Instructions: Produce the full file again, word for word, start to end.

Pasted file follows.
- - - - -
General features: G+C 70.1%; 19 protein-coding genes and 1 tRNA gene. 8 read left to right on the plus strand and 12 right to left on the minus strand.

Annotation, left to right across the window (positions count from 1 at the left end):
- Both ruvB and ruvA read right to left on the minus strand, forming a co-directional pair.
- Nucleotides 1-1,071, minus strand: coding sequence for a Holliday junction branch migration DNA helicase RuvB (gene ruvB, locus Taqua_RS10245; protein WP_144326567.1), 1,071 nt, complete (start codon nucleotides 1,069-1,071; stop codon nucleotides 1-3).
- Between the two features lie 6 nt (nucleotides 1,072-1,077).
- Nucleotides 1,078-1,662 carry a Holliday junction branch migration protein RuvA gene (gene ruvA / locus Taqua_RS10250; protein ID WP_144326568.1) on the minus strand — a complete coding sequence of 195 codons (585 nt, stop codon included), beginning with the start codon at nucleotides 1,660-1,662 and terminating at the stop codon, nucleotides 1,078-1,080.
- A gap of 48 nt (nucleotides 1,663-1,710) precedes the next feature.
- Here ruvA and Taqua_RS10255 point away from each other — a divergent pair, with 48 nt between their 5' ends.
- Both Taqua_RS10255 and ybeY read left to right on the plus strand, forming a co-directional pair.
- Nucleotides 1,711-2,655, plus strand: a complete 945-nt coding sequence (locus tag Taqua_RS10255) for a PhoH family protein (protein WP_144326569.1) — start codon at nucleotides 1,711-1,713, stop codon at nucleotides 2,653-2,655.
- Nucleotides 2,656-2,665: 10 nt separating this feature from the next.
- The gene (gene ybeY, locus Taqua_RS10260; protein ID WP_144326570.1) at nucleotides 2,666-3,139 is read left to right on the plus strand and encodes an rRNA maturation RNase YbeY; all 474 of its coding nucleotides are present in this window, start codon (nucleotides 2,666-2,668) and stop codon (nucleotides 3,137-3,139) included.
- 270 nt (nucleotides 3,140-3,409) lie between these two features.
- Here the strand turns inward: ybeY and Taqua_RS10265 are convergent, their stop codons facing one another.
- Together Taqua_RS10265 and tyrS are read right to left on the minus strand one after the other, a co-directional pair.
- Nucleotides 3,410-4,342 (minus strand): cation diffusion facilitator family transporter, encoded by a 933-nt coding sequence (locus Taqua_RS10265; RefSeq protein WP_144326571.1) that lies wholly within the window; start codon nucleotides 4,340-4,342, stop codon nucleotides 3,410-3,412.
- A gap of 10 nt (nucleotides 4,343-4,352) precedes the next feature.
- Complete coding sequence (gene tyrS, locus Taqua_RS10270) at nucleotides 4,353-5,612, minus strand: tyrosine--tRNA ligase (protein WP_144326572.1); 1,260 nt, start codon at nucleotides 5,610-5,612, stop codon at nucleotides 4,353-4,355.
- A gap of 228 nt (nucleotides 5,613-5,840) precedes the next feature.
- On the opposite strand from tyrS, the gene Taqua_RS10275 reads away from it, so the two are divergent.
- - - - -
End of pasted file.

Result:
General features: G+C 70.1%; 19 protein-coding genes and 1 tRNA gene. 8 read left to right on the plus strand and 12 right to left on the minus strand.

Annotation, left to right across the window (positions count from 1 at the left end):
- Both ruvB and ruvA read right to left on the minus strand, forming a co-directional pair.
- Nucleotides 1-1,071, minus strand: coding sequence for a Holliday junction branch migration DNA helicase RuvB (gene ruvB, locus Taqua_RS10245; protein WP_144326567.1), 1,071 nt, complete (start codon nucleotides 1,069-1,071; stop codon nucleotides 1-3).
- Between the two features lie 6 nt (nucleotides 1,072-1,077).
- Nucleotides 1,078-1,662 carry a Holliday junction branch migration protein RuvA gene (gene ruvA / locus Taqua_RS10250; protein ID WP_144326568.1) on the minus strand — a complete coding sequence of 195 codons (585 nt, stop codon included), beginning with the start codon at nucleotides 1,660-1,662 and terminating at the stop codon, nucleotides 1,078-1,080.
- A gap of 48 nt (nucleotides 1,663-1,710) precedes the next feature.
- Here ruvA and Taqua_RS10255 point away from each other — a divergent pair, with 48 nt between their 5' ends.
- Both Taqua_RS10255 and ybeY read left to right on the plus strand, forming a co-directional pair.
- Nucleotides 1,711-2,655, plus strand: a complete 945-nt coding sequence (locus tag Taqua_RS10255) for a PhoH family protein (protein WP_144326569.1) — start codon at nucleotides 1,711-1,713, stop codon at nucleotides 2,653-2,655.
- Nucleotides 2,656-2,665: 10 nt separating this feature from the next.
- The gene (gene ybeY, locus Taqua_RS10260; protein ID WP_144326570.1) at nucleotides 2,666-3,139 is read left to right on the plus strand and encodes an rRNA maturation RNase YbeY; all 474 of its coding nucleotides are present in this window, start codon (nucleotides 2,666-2,668) and stop codon (nucleotides 3,137-3,139) included.
- 270 nt (nucleotides 3,140-3,409) lie between these two features.
- Here the strand turns inward: ybeY and Taqua_RS10265 are convergent, their stop codons facing one another.
- Together Taqua_RS10265 and tyrS are read right to left on the minus strand one after the other, a co-directional pair.
- Nucleotides 3,410-4,342 (minus strand): cation diffusion facilitator family transporter, encoded by a 933-nt coding sequence (locus Taqua_RS10265; RefSeq protein WP_144326571.1) that lies wholly within the window; start codon nucleotides 4,340-4,342, stop codon nucleotides 3,410-3,412.
- A gap of 10 nt (nucleotides 4,343-4,352) precedes the next feature.
- Complete coding sequence (gene tyrS, locus Taqua_RS10270) at nucleotides 4,353-5,612, minus strand: tyrosine--tRNA ligase (protein WP_144326572.1); 1,260 nt, start codon at nucleotides 5,610-5,612, stop codon at nucleotides 4,353-4,355.
- A gap of 228 nt (nucleotides 5,613-5,840) precedes the next feature.
- On the opposite strand from tyrS, the gene Taqua_RS10275 reads away from it, so the two are divergent.